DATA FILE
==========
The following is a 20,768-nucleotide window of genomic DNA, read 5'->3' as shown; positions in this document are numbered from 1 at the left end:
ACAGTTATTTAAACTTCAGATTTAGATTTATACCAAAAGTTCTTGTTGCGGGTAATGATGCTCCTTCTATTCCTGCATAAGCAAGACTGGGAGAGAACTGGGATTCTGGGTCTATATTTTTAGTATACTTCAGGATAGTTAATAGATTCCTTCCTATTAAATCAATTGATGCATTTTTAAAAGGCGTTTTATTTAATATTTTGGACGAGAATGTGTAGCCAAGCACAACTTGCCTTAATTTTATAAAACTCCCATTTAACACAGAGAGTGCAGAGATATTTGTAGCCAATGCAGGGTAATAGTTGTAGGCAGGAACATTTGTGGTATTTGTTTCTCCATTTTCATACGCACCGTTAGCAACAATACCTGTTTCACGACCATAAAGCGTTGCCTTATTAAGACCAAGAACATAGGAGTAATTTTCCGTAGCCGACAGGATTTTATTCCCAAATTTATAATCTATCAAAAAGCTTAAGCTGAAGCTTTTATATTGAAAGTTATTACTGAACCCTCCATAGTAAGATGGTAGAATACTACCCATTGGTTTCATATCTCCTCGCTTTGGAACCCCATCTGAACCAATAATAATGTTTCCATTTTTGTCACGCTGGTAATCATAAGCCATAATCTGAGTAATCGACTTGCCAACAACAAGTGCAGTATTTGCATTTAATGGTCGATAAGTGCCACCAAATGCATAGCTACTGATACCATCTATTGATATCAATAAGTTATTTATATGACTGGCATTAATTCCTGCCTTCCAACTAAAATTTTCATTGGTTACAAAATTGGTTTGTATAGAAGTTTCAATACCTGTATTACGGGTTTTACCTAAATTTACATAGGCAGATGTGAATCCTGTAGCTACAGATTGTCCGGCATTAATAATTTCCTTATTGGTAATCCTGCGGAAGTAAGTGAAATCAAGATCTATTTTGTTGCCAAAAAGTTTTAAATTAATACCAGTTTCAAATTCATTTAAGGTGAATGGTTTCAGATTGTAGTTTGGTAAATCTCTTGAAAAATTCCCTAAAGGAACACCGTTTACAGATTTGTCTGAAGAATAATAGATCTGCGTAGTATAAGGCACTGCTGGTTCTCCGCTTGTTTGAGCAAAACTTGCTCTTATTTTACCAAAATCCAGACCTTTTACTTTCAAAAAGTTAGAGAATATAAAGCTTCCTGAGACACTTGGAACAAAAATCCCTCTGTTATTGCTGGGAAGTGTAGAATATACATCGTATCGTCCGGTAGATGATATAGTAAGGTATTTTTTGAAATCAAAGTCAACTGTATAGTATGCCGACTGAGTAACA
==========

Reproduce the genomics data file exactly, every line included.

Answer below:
The following is a 20,768-nucleotide window of genomic DNA, read 5'->3' as shown; positions in this document are numbered from 1 at the left end:
ACAGTTATTTAAACTTCAGATTTAGATTTATACCAAAAGTTCTTGTTGCGGGTAATGATGCTCCTTCTATTCCTGCATAAGCAAGACTGGGAGAGAACTGGGATTCTGGGTCTATATTTTTAGTATACTTCAGGATAGTTAATAGATTCCTTCCTATTAAATCAATTGATGCATTTTTAAAAGGCGTTTTATTTAATATTTTGGACGAGAATGTGTAGCCAAGCACAACTTGCCTTAATTTTATAAAACTCCCATTTAACACAGAGAGTGCAGAGATATTTGTAGCCAATGCAGGGTAATAGTTGTAGGCAGGAACATTTGTGGTATTTGTTTCTCCATTTTCATACGCACCGTTAGCAACAATACCTGTTTCACGACCATAAAGCGTTGCCTTATTAAGACCAAGAACATAGGAGTAATTTTCCGTAGCCGACAGGATTTTATTCCCAAATTTATAATCTATCAAAAAGCTTAAGCTGAAGCTTTTATATTGAAAGTTATTACTGAACCCTCCATAGTAAGATGGTAGAATACTACCCATTGGTTTCATATCTCCTCGCTTTGGAACCCCATCTGAACCAATAATAATGTTTCCATTTTTGTCACGCTGGTAATCATAAGCCATAATCTGAGTAATCGACTTGCCAACAACAAGTGCAGTATTTGCATTTAATGGTCGATAAGTGCCACCAAATGCATAGCTACTGATACCATCTATTGATATCAATAAGTTATTTATATGACTGGCATTAATTCCTGCCTTCCAACTAAAATTTTCATTGGTTACAAAATTGGTTTGTATAGAAGTTTCAATACCTGTATTACGGGTTTTACCTAAATTTACATAGGCAGATGTGAATCCTGTAGCTACAGATTGTCCGGCATTAATAATTTCCTTATTGGTAATCCTGCGGAAGTAAGTGAAATCAAGATCTATTTTGTTGCCAAAAAGTTTTAAATTAATACCAGTTTCAAATTCATTTAAGGTGAATGGTTTCAGATTGTAGTTTGGTAAATCTCTTGAAAAATTCCCTAAAGGAACACCGTTTACAGATTTGTCTGAAGAATAATAGATCTGCGTAGTATAAGGCACTGCTGGTTCTCCGCTTGTTTGAGCAAAACTTGCTCTTATTTTACCAAAATCCAGACCTTTTACTTTCAAAAAGTTAGAGAATATAAAGCTTCCTGAGACACTTGGAACAAAAATCCCTCTGTTATTGCTGGGAAGTGTAGAATATACATCGTATCGTCCGGTAGATGATATAGTAAGGTATTTTTTGAAATCAAAGTCAACTGTATAGTATGCCGACTGAGTAACA